The Los Angeles D-Fenders have just three more games left this season, but as ESPN reported, their current head coach Reggie Theus will not be rejoining the team next season. This is not the first time in which the D-Fenders have had a head coach go "one and done." In fact, last year's NBA D-League Head Coach of the Year Eric Musselman, also left after spending one season with the club.
Theus will now join the aforementioned Musselman, as former D-League head coaches who decided to take their coaching talents to the collegiate level, after one season. Both Theus and Musselman have had stints in the NBA as head coaches, and the two also share a common bond as former broadcasters as well. It seems that everyone's goal in the NBA D-League is to receive a Call-Up to the Association, but have Theus and Musselman carved out another successful path in which other coaches will follow?
Musselman helped Arizona State develop it's talented group of players this season, while also having a key role in getting the program back to a top contending team in the Pac-12. Theus will likely install a winning culture at Cal State Northridge as well, along with implementing strategies that he's learned this past season in the NBADL. When I spoke with Theus back in February, the former Sacramento Kings and New Mexico State head coach, described his coaching experience in the NBA D-League as "the toughest coaching job I've ever had."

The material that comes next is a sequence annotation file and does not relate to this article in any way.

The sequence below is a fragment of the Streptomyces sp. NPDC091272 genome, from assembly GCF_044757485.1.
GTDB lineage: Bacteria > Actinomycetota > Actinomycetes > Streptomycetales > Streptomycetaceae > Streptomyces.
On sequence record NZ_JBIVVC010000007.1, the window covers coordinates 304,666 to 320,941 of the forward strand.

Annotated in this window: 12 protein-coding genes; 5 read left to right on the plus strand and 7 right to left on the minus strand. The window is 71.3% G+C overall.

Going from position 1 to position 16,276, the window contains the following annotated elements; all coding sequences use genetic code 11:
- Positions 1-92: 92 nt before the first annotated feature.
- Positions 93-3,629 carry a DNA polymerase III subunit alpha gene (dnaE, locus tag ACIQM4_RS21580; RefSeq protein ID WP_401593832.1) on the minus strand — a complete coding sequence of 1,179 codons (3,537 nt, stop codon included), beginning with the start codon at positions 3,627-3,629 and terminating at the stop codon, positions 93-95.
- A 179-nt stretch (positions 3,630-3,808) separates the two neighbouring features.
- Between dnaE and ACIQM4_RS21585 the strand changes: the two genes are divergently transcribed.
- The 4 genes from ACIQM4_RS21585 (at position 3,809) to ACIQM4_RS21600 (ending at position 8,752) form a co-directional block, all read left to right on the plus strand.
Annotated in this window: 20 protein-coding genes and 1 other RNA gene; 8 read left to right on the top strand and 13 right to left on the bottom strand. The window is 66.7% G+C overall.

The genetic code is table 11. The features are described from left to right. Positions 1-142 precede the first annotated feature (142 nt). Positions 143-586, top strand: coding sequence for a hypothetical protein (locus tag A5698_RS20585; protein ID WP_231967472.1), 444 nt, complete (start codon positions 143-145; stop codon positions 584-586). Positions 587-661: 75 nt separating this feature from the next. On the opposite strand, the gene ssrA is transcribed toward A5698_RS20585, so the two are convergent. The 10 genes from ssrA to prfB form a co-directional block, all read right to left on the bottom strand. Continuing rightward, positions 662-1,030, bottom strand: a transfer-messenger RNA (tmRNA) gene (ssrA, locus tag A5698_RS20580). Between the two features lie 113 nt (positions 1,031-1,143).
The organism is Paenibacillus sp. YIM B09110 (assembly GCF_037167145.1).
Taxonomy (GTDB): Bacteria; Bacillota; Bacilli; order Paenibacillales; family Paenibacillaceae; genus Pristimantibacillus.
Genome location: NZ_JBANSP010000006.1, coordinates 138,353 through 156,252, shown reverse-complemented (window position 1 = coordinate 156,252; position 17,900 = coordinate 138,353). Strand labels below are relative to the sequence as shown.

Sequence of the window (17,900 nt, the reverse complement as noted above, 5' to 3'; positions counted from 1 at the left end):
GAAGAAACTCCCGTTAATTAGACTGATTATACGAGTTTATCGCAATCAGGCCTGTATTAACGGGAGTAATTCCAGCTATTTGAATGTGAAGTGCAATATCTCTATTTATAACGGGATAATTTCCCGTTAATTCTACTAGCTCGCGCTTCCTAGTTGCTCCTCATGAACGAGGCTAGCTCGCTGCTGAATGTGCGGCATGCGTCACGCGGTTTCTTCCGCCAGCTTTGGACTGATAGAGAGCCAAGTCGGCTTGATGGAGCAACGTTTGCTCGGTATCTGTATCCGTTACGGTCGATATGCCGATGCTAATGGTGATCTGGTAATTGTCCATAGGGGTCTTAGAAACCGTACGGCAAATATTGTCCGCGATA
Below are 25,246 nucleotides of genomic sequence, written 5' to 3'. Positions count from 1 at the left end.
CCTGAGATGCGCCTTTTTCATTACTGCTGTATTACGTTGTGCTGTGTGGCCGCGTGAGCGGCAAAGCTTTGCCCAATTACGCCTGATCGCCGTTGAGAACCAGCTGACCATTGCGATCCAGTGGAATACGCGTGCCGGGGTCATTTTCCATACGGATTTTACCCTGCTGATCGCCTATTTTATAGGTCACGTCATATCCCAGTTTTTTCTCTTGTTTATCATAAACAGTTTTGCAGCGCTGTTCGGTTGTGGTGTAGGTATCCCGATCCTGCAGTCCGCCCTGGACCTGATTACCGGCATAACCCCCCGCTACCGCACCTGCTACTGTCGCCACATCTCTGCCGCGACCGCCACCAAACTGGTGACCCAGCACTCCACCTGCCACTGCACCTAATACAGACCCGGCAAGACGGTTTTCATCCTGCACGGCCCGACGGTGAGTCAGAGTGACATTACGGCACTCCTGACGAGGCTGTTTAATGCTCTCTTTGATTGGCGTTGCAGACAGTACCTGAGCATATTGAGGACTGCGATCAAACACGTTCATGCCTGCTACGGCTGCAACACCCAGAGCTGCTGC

There have also been accounts of college coaches heading to the D-League and succeeding. In fact, current Canton Charge head coach Alex Jensen, left Saint Louis as an assistant coach to take over the reigns for the Charge. Jensen has led the Charge to another successful season this year, as his squad has punched it's second-straight ticket to the playoffs and clinched the Eastern Division.
As the field of players in the NBA D-League continues to move towards a more youthful majority rather than veterans who are long past their prime, head coaches now have an increased amount of impact by aiding in player's development. From the college ranks to the D-League, or even vice versa, there seems to be an obvious connection between the two coaching landscapes.
This season also saw the first high school-to-NBA D-League head coaching transition. Former Findlay Prep head coach Michael Peck is on the verge of concluding his first season with the Portland Trail Blazers D-League affiliate, the Idaho Stampede. Peck may of well been coaching in the college ranks prior to his stint in the NBADL, as some of the talent he helped develop at Findlay Prep, went on to be successful professionals in their own right.
Nevertheless, outside of the clear connection that the NBA D-League and NBA share in regard to coaching and front office personnel Call-Ups, a coaching route involving the collegiate ranks has become evident as well. Experience is certainly valuable for all coaches from any background, and the NBA D-League has positioned itself as another alternative for coaches to showcase their skills in developing basketball talent.